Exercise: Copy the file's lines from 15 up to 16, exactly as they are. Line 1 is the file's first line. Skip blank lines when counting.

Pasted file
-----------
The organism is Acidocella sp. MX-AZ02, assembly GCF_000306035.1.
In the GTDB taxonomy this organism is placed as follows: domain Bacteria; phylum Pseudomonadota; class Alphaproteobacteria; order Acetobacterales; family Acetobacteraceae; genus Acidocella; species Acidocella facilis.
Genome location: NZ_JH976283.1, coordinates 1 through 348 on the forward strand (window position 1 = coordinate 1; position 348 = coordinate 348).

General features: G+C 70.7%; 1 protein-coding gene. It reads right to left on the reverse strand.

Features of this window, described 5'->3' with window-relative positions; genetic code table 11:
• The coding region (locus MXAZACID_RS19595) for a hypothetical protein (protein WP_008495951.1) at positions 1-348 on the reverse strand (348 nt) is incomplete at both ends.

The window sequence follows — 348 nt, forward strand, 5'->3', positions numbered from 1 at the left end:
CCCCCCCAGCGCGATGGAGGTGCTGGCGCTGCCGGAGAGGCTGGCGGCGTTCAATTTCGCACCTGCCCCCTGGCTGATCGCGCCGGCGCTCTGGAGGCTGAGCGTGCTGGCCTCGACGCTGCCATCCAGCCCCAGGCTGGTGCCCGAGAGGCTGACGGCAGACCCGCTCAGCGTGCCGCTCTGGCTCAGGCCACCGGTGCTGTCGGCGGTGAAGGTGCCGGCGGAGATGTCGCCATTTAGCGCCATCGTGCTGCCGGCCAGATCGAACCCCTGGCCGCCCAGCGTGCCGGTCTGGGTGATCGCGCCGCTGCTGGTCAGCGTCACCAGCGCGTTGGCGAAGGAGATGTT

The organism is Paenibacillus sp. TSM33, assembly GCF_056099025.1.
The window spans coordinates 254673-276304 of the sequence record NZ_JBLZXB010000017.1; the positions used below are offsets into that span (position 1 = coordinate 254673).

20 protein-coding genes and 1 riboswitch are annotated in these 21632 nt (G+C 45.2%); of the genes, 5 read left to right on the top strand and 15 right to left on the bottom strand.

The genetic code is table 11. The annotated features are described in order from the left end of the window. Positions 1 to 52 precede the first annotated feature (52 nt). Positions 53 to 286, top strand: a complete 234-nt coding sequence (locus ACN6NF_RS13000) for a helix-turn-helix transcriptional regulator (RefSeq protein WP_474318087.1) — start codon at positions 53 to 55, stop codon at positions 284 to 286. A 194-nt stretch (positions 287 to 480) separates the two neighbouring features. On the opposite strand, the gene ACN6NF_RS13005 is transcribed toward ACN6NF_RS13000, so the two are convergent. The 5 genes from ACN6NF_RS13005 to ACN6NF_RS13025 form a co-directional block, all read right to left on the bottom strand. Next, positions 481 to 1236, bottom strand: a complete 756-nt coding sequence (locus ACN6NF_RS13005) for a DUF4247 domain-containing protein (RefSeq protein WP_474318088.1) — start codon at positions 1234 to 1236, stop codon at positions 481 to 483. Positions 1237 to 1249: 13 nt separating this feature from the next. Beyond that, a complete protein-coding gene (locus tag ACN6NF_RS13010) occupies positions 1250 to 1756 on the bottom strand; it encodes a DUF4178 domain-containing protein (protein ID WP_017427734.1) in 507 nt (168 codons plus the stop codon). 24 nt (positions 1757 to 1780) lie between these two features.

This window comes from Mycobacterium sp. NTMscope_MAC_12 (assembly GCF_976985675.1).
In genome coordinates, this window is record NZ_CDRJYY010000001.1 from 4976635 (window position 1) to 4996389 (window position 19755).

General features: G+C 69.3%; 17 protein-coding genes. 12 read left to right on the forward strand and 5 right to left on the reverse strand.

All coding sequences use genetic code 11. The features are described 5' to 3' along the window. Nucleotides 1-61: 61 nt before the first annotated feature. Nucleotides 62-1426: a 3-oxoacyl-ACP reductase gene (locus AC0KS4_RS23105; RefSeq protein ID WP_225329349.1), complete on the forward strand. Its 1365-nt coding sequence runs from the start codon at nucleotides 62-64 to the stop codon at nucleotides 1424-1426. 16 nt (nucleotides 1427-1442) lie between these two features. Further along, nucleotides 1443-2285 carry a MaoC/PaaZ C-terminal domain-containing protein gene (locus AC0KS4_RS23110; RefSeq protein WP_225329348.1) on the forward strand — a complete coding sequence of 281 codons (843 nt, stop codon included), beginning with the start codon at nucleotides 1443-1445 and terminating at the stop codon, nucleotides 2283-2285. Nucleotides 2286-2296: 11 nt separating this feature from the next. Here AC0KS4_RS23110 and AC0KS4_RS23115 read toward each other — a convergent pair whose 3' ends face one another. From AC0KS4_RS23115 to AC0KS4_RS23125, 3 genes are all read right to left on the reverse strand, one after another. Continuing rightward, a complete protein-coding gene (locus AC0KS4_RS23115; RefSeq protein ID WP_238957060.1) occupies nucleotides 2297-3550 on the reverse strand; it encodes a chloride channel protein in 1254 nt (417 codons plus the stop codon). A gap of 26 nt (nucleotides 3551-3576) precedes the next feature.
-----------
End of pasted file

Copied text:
General features: G+C 69.3%; 17 protein-coding genes. 12 read left to right on the forward strand and 5 right to left on the reverse strand.

All coding sequences use genetic code 11. The features are described 5' to 3' along the window. Nucleotides 1-61: 61 nt before the first annotated feature. Nucleotides 62-1426: a 3-oxoacyl-ACP reductase gene (locus AC0KS4_RS23105; RefSeq protein ID WP_225329349.1), complete on the forward strand. Its 1365-nt coding sequence runs from the start codon at nucleotides 62-64 to the stop codon at nucleotides 1424-1426. 16 nt (nucleotides 1427-1442) lie between these two features. Further along, nucleotides 1443-2285 carry a MaoC/PaaZ C-terminal domain-containing protein gene (locus AC0KS4_RS23110; RefSeq protein WP_225329348.1) on the forward strand — a complete coding sequence of 281 codons (843 nt, stop codon included), beginning with the start codon at nucleotides 1443-1445 and terminating at the stop codon, nucleotides 2283-2285. Nucleotides 2286-2296: 11 nt separating this feature from the next. Here AC0KS4_RS23110 and AC0KS4_RS23115 read toward each other — a convergent pair whose 3' ends face one another. From AC0KS4_RS23115 to AC0KS4_RS23125, 3 genes are all read right to left on the reverse strand, one after another. Continuing rightward, a complete protein-coding gene (locus AC0KS4_RS23115; RefSeq protein ID WP_238957060.1) occupies nucleotides 2297-3550 on the reverse strand; it encodes a chloride channel protein in 1254 nt (417 codons plus the stop codon). A gap of 26 nt (nucleotides 3551-3576) precedes the next feature.